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Command & Conquer: Red Alert 3 Review - PC

7
Gameplay: 7 stars 7
Graphics: 8 stars 8
Audio: 7 stars 7
Multiplayer: 6 stars 6
Innovation: 2 stars 2
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Introduction

Red Alert 3 (RA3) is a game designed from the ground up to be entertaining. Not realistic, not serious; just pure entertainment and it mostly succeeds. This is due to the insane production values and presentation skills which EA have perfected over the years.

RA3's cut scenes are the dangling carrot that kept me trudging through “just on more level” in order to see what crazy stuff happened next. The story is pure cheese and opens with the Soviets nearly defeated at the hands of the Allies. Led by Tim Curry, the Red Commies use a time machine to eliminate the threat of nuclear weapons in a most comical fashion. When they return to the present they learn what everyone who has seen Back to the Future understands only too well: You don't mess with the space-time continuum!

Not only are the Allies still a present threat, but there is now a third player in the game. Undefeated by the US' nuclear weapons, Japan has become the Empire of the Rising Sun, led by George Takei (of Star Trek fame) as Emperor. The stage is set for the third Red Alert title, which delivers some of the biggest nerd-gasms ever seen in the world. Units that use Tesla coils as weapons, pimped-out battle blimps, attack bears, transformers and lightsaber wielding samurai. It's a constant barrage of nerdy goodness and it doesn't play too badly either.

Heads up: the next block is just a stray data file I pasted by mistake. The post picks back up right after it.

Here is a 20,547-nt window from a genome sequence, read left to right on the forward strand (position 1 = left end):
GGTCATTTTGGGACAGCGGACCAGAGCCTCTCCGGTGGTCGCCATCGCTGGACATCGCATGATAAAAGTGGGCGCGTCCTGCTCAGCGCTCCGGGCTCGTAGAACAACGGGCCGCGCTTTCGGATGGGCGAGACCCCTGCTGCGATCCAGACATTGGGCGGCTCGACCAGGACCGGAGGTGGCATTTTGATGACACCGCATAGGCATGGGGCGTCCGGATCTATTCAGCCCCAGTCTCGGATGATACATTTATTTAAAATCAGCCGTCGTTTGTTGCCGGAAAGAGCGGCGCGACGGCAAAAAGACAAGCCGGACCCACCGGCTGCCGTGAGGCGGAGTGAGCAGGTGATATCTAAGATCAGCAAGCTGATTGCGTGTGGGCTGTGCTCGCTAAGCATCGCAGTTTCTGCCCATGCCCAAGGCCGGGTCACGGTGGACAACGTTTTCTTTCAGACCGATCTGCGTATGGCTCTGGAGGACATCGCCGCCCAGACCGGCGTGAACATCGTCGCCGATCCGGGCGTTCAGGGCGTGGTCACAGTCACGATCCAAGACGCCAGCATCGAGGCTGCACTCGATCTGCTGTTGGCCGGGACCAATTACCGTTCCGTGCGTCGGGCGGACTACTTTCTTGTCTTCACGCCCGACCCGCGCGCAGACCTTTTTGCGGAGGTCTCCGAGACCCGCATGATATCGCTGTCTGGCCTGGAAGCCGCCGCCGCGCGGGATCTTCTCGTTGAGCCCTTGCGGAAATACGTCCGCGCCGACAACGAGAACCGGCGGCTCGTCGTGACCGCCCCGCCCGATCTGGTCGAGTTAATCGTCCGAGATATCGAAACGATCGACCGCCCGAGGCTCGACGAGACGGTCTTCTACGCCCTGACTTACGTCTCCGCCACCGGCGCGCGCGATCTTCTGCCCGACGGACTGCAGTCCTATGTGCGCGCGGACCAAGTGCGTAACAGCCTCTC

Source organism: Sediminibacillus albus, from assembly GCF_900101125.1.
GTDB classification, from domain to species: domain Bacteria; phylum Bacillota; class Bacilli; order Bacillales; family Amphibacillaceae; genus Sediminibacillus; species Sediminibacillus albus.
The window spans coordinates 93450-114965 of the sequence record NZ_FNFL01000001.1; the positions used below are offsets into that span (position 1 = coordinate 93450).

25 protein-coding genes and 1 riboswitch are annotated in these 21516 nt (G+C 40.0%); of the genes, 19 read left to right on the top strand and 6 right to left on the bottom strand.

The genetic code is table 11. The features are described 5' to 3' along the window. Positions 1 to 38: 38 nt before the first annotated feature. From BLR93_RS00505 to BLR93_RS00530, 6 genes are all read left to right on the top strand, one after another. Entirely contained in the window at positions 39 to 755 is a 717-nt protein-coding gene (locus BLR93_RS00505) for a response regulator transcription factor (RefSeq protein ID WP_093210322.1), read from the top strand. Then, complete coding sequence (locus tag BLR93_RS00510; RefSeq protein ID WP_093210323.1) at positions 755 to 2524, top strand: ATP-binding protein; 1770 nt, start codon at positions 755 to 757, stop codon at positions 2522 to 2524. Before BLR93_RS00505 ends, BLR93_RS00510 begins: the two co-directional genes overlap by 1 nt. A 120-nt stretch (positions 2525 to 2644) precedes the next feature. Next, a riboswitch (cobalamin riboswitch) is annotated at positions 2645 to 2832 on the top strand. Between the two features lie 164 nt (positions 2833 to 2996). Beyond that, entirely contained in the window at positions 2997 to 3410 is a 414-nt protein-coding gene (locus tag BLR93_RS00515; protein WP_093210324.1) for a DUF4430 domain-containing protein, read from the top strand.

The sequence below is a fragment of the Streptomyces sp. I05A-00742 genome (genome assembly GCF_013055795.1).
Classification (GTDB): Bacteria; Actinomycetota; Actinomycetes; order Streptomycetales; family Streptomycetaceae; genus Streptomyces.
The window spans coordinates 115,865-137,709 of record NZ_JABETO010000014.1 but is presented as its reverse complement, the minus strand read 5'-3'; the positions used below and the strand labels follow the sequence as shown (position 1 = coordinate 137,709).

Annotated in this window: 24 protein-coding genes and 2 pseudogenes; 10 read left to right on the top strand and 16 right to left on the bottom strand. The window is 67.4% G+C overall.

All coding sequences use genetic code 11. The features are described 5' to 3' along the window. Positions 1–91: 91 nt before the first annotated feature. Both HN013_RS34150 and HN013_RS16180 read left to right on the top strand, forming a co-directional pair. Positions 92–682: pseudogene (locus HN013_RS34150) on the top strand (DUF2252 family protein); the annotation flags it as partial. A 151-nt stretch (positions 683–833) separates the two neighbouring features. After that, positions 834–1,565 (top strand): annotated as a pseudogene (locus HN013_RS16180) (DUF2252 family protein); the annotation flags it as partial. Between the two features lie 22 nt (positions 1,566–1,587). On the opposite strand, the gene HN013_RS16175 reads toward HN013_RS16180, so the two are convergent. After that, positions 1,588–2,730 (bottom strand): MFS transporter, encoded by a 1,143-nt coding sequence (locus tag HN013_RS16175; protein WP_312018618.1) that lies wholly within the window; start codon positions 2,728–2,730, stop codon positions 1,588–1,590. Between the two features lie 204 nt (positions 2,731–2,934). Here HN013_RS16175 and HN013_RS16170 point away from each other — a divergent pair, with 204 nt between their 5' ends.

Gameplay

The first thing that will become apparent to series veterans are the changes made to the ore harvesters, and how this affects the pacing of battles. It's a lot slower now, and building up units quickly to rush your opponent's base isn't going to be as effective. Newcomers won't need to worry about this though, with ore harvesters just doing their job and making you money so you can train war bears.

Aside from the various tweaks to UI and unit functions are new additions like the co-commanders, an AI ally who will work alongside you on every map with control of their own units. You can't directly order their units but you can order your commander to order them, and the AI will determine how best to carry out those orders. This AI is sometimes helpful, sometimes frustrating, thanks to lackluster pathfinding abilities that see units lost and divided around small rocks and cliffs, but ultimately the AI is little more than a placeholder for a friend, as the entire campaign can be played through co-operatively online.

With two humans battling against an AI, things can become pretty one-sided. The units are well balanced despite the vast number of them andtheir wildly varying abilities but two humans are more than a match for the AI, even on the ...

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